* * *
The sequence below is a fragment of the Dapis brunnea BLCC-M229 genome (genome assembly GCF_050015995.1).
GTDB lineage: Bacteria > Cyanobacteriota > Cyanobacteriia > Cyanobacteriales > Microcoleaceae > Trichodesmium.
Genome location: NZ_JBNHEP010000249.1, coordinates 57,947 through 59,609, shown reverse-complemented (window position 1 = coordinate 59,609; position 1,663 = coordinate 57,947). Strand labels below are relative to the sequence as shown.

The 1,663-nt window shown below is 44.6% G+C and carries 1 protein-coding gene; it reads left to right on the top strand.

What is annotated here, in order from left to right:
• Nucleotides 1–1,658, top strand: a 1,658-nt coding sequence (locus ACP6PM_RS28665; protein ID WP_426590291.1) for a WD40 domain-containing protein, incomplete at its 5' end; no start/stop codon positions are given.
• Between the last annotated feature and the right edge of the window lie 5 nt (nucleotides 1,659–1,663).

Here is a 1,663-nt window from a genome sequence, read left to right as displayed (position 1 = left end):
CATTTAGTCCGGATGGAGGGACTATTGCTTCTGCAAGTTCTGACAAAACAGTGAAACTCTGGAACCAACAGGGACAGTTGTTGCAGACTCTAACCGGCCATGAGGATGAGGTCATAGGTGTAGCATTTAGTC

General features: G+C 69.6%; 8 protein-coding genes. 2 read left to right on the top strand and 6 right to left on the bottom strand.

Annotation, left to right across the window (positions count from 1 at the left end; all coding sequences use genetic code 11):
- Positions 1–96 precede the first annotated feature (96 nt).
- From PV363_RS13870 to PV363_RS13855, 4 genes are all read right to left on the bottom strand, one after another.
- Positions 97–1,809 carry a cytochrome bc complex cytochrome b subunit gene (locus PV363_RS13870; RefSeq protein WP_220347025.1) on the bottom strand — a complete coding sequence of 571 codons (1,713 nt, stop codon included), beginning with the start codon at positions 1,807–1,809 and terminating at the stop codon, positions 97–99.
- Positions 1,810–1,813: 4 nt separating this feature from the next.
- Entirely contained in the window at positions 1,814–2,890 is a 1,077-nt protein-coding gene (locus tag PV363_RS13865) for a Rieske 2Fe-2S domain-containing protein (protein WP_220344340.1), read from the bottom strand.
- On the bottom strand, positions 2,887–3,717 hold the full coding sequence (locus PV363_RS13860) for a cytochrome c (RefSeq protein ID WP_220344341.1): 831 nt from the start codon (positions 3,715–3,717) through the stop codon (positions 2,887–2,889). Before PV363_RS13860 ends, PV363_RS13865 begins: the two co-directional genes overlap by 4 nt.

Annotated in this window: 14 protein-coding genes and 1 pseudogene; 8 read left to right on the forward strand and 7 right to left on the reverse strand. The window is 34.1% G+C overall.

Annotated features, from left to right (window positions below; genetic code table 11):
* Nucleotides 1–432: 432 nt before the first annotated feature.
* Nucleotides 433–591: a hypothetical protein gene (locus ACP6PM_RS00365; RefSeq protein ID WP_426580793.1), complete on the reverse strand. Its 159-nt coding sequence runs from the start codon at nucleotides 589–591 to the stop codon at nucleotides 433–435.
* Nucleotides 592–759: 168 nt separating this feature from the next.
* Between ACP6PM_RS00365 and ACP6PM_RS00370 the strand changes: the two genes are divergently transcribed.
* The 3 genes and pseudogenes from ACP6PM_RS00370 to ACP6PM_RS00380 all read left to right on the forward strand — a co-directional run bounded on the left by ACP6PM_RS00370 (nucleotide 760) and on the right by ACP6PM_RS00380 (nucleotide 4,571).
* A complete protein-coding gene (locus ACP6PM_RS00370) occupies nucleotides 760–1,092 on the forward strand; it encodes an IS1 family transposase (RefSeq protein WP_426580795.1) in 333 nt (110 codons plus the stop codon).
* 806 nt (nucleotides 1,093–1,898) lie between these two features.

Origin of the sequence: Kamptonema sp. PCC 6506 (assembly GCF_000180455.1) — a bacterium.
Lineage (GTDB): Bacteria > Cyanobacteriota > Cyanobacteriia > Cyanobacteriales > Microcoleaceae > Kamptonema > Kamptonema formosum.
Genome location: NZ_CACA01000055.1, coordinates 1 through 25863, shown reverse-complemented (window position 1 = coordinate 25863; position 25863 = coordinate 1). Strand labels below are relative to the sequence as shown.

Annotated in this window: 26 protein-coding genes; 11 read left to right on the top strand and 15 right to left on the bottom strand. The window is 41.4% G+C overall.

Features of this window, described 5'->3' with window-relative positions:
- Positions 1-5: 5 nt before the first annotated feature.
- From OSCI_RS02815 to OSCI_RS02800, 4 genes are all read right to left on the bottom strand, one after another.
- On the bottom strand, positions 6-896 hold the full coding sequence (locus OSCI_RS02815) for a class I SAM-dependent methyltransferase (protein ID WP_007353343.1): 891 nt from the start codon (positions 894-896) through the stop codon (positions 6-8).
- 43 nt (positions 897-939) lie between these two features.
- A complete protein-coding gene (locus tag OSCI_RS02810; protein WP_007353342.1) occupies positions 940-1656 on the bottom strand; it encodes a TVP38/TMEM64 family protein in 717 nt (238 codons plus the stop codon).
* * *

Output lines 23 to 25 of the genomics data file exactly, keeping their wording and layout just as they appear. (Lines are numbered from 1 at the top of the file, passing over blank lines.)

* Between ACP6PM_RS00365 and ACP6PM_RS00370 the strand changes: the two genes are divergently transcribed.
* The 3 genes and pseudogenes from ACP6PM_RS00370 to ACP6PM_RS00380 all read left to right on the forward strand — a co-directional run bounded on the left by ACP6PM_RS00370 (nucleotide 760) and on the right by ACP6PM_RS00380 (nucleotide 4,571).
* A complete protein-coding gene (locus ACP6PM_RS00370) occupies nucleotides 760–1,092 on the forward strand; it encodes an IS1 family transposase (RefSeq protein WP_426580795.1) in 333 nt (110 codons plus the stop codon).